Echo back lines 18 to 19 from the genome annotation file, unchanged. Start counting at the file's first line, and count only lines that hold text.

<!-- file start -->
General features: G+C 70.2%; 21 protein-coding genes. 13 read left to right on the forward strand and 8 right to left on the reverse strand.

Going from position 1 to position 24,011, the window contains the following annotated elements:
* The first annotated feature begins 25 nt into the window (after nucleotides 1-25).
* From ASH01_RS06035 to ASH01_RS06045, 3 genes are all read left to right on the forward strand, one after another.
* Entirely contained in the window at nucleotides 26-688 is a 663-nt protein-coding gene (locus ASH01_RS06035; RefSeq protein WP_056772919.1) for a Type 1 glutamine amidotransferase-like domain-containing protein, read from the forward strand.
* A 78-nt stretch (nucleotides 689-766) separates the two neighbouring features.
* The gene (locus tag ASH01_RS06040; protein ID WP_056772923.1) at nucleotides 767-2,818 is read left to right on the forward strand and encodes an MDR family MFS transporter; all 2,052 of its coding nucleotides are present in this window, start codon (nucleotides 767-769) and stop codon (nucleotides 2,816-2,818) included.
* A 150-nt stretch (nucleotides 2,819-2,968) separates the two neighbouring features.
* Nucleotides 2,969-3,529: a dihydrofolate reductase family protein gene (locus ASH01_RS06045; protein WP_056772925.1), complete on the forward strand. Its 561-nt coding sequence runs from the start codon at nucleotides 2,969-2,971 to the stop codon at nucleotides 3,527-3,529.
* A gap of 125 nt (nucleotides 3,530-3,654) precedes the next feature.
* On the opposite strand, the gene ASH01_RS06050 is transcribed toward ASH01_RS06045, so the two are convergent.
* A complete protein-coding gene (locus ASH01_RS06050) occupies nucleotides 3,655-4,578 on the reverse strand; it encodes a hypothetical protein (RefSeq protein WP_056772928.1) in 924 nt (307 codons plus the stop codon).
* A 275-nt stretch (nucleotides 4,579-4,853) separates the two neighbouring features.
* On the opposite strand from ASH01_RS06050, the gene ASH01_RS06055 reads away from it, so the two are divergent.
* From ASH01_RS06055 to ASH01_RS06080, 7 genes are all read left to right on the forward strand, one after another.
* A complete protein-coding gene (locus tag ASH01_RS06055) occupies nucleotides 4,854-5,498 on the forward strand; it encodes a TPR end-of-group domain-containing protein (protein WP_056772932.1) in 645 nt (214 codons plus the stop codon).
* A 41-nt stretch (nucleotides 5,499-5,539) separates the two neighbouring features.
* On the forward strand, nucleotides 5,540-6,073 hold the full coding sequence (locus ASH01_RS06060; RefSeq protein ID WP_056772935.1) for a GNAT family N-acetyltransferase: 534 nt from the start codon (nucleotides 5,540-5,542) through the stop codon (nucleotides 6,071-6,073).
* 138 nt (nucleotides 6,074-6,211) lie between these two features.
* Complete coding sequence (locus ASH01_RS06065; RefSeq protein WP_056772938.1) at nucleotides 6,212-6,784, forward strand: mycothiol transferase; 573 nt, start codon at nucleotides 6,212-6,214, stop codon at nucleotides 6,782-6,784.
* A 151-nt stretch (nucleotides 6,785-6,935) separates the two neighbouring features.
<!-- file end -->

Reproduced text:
* On the forward strand, nucleotides 5,540-6,073 hold the full coding sequence (locus ASH01_RS06060; RefSeq protein ID WP_056772935.1) for a GNAT family N-acetyltransferase: 534 nt from the start codon (nucleotides 5,540-5,542) through the stop codon (nucleotides 6,071-6,073).
* 138 nt (nucleotides 6,074-6,211) lie between these two features.